Zimbabwe's presidential election was a "huge farce," according to the opposition challenger. He alleges massive vote rigging by veteran President Robert Mugabe. But the African Union said that aside from a few incidents, the voting was free and fair.
Israel and Palestine started another round of peace talks this week. Will this be different from past meetings between the two countries? Guest host Linda Wertheimer speaks with Marwan Muasher of the Carnegie Endowment for International Peace about what these peace talks need to succeed in a changing Middle East.
Patricia Lyons Simon Newman died in Chicago, at the age of 84. Her son, NPR's Scott Simon, tweeted from her bedside in the intensive care unit as their time together came to a close. He remembers her wisdom and wit, and the lessons she taught him.
The Securities and Exchange Commission and the Justice Department have both delivered big crackdowns on Wall Street players in recent weeks. New York Times business columnist Joe Nocera talks with guest host Linda Wertheimer about whether the government is taking a tougher stand on financial crimes.
The labor market continues its recovery, and after a string of bad news, things would seem to be to turning around for African-American workers, too. They're finding more jobs, but at the lower end of the pay scale.
Singer Mohsen Namjoo was sentenced to five years in prison in absentia under President Mahmoud Ahmadinejad for songs disparaging the Koran. Guest host Linda Wertheimer speaks with Namjoo on the day before Hassan Rouhani is sworn in as president.
The stench of cattle haunts Greeley, Colo., and that's not doing the tourism industry any favors. The city, long reliant on meatpacking, is desperately trying to shake its image by constructing a new one.
For the Third Coast Festival's short documentary category — with pieces no longer than three minutes — the theme was "appetite." Guest host Linda Wertheimer talks with Julie Shapiro of the Third Coast International Audio Festival.
A 1930 video from the Library of Congress records Confederate soldiers, most in their 70s and 80s, performing the rebel yell. Guest host Linda Wertheimer talks to historian and author Fergus Bordewich about the origins of the unusual and complex sound.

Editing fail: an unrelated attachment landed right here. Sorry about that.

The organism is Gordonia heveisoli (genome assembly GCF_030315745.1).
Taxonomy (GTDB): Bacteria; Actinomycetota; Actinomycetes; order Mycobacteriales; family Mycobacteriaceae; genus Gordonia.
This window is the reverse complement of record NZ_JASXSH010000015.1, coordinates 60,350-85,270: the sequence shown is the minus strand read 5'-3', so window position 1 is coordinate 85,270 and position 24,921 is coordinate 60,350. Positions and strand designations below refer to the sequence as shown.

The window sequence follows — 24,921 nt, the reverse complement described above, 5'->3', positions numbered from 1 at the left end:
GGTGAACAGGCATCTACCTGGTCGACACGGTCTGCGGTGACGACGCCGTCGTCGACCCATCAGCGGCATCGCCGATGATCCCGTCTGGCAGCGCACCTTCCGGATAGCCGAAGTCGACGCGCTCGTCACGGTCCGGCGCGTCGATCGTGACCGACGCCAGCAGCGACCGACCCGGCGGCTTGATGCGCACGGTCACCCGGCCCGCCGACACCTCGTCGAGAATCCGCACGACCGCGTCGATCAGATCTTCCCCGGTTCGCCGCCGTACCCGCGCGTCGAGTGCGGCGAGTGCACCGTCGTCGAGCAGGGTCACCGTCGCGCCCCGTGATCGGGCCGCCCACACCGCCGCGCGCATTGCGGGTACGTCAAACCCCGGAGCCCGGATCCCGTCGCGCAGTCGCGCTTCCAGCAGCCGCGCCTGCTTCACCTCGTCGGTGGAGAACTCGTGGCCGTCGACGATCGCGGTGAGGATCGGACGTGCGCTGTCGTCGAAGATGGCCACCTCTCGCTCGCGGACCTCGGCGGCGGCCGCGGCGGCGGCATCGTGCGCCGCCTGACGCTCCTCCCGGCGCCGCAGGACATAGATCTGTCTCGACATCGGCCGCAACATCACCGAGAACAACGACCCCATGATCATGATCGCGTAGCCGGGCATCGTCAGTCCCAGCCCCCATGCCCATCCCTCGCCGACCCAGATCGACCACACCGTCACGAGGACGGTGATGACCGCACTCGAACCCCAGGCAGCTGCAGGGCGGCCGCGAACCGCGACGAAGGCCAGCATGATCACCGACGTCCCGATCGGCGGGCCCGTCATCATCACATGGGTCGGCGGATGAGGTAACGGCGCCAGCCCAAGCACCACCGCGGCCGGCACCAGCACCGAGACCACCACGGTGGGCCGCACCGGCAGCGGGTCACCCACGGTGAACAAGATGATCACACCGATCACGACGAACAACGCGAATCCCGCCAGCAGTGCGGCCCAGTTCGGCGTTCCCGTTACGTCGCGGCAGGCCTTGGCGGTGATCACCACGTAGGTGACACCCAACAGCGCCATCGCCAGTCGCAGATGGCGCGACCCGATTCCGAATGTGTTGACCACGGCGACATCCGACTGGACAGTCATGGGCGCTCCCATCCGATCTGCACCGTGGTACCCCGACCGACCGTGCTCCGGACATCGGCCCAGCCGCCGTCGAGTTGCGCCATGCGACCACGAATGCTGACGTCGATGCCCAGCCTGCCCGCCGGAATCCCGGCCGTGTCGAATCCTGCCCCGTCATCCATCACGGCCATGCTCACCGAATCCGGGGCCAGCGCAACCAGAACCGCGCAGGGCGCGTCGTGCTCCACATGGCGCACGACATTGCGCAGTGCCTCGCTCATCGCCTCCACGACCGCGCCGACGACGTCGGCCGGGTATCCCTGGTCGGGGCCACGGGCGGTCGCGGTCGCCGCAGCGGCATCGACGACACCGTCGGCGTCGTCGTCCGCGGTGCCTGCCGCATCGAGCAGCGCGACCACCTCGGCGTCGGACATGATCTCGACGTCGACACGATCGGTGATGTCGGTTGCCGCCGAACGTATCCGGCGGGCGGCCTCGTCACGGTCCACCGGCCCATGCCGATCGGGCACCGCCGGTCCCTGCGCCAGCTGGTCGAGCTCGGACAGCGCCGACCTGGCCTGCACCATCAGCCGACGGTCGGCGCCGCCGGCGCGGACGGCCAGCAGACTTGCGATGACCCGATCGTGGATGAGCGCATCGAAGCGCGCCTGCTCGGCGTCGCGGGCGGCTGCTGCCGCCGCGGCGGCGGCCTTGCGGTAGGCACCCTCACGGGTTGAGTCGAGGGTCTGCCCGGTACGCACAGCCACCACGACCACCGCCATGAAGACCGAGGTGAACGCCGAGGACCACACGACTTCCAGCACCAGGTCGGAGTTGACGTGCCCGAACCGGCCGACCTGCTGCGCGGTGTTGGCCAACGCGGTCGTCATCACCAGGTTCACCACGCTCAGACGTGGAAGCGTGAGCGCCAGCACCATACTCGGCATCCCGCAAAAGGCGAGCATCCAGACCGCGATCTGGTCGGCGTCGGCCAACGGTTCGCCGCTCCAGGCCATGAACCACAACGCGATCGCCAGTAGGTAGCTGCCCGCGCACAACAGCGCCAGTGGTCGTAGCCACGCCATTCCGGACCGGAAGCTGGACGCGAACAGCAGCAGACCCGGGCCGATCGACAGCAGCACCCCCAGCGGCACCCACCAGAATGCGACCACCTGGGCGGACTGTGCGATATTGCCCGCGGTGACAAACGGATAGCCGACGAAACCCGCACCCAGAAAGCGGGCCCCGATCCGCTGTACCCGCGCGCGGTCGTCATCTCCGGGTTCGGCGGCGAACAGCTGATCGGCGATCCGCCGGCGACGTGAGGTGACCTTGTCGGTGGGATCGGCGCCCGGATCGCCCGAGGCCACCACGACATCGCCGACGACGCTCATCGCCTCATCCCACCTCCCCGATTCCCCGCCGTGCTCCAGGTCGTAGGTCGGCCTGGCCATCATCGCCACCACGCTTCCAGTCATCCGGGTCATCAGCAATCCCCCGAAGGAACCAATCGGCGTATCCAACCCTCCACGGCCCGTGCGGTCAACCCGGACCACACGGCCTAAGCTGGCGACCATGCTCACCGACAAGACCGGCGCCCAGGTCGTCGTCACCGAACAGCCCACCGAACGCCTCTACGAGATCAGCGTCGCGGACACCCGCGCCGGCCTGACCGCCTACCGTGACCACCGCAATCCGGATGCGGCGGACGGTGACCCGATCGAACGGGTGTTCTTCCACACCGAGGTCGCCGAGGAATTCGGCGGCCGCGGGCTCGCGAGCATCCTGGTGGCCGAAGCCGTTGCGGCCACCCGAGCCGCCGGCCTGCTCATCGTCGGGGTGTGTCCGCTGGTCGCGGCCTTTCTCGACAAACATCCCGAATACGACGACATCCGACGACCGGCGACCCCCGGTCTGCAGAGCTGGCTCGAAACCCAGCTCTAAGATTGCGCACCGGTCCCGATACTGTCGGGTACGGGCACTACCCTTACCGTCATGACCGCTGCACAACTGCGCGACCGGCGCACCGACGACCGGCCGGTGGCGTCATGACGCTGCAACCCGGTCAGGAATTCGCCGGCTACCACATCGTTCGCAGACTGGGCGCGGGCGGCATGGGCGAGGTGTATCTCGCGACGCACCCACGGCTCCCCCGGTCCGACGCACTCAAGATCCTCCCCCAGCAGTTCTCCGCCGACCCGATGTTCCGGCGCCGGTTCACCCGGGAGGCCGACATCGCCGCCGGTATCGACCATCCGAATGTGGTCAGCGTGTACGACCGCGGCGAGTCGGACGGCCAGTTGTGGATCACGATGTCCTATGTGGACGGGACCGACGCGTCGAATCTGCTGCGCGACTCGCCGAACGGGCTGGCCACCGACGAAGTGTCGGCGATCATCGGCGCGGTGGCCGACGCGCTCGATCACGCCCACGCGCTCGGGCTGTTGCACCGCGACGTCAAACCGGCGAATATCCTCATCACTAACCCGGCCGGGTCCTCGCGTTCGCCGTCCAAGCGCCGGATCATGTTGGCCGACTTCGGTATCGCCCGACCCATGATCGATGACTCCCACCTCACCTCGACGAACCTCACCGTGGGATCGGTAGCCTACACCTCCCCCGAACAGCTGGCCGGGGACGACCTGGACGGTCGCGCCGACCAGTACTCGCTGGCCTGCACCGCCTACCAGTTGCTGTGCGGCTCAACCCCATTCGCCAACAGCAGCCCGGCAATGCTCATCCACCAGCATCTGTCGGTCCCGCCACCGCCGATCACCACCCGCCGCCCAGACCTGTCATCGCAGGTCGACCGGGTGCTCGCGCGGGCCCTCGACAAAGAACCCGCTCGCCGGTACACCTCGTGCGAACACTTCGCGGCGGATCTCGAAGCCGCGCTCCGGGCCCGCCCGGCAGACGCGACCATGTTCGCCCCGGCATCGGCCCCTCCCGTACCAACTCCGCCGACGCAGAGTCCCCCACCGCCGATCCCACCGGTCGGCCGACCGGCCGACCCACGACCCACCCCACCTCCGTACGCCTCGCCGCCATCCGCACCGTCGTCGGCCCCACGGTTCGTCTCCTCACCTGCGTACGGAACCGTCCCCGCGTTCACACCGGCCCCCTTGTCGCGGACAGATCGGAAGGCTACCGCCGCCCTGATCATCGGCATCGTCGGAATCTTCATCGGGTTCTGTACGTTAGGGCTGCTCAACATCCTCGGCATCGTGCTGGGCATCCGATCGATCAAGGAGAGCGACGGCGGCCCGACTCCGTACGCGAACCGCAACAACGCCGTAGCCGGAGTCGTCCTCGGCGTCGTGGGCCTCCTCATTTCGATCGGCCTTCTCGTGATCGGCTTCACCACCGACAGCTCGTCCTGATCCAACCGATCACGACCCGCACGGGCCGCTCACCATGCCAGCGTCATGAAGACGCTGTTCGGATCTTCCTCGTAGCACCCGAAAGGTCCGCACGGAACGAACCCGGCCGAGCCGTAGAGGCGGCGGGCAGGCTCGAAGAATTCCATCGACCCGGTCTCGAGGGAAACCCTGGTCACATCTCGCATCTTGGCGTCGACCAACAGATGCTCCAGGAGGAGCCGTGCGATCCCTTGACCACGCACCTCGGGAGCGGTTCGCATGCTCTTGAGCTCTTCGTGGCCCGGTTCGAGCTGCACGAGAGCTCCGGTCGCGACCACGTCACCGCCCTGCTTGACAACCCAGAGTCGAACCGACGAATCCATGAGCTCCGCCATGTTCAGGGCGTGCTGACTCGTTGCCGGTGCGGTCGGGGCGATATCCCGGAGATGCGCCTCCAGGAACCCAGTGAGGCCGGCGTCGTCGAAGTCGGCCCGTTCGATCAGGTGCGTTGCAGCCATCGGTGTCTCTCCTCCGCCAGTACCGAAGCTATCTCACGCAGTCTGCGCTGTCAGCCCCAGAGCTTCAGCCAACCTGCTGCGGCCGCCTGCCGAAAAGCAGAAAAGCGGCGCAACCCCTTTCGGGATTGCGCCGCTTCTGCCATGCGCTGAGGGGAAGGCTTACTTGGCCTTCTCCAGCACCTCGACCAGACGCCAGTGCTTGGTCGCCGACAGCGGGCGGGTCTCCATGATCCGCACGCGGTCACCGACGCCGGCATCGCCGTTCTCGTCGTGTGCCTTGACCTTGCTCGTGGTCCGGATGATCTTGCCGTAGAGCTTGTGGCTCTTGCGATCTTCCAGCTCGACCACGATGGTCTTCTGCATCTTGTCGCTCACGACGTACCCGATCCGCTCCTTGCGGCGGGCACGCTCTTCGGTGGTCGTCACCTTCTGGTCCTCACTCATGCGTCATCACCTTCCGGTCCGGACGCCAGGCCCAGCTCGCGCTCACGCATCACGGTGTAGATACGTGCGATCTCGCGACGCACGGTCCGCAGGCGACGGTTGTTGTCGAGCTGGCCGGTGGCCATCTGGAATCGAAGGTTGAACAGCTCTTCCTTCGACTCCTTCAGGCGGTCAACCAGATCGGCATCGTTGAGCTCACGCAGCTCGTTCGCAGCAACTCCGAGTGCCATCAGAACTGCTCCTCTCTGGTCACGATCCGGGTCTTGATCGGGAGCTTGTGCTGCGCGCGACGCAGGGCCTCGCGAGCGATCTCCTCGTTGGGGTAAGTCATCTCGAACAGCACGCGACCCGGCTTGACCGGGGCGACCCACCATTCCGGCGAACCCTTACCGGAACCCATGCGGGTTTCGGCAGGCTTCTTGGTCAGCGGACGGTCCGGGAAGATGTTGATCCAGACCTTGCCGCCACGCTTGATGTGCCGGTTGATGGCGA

Part of understanding African sacred music means thinking about its colonial context. It's the music of oppressed people combined with the music of their oppressors. For decades, Fred Onovwerosuoke has collected and arranged this music for choral groups.
Democratic senators Dick Durbin and Tom Harkin went to Republican Rep. Steve King's Iowa district on Friday to refute his statement about "Dreamers" — young people brought to the U.S. by undocumented parents — that even some top Republicans called outrageous.
President Obama has always been reluctant to talk about the role of race in his life and in American society. Aside from one famous 2008 speech, he had largely avoided the subject. But events this summer have pushed the nation's first black president to open up. And some expect that dialogue to continue.
Heat is no friend to mayonnaise. The perfect way to preserve produce for hot summer picnics is by pickling — not just cucumbers, but cherries, green tomatoes, okra, kohlrabi — all kinds of seasonal produce.
Twenty years ago Saturday, Ted Parker, one of the world's greatest field biologists and sound archivists, died in a plane crash. He made nearly 11,000 wildlife recordings, and could identify some 4,000 different bird species by just the sound of their vocalizations. In this audio montage from Cornell Lab of Ornithology, director John Fitzpatrick offers a remembrance.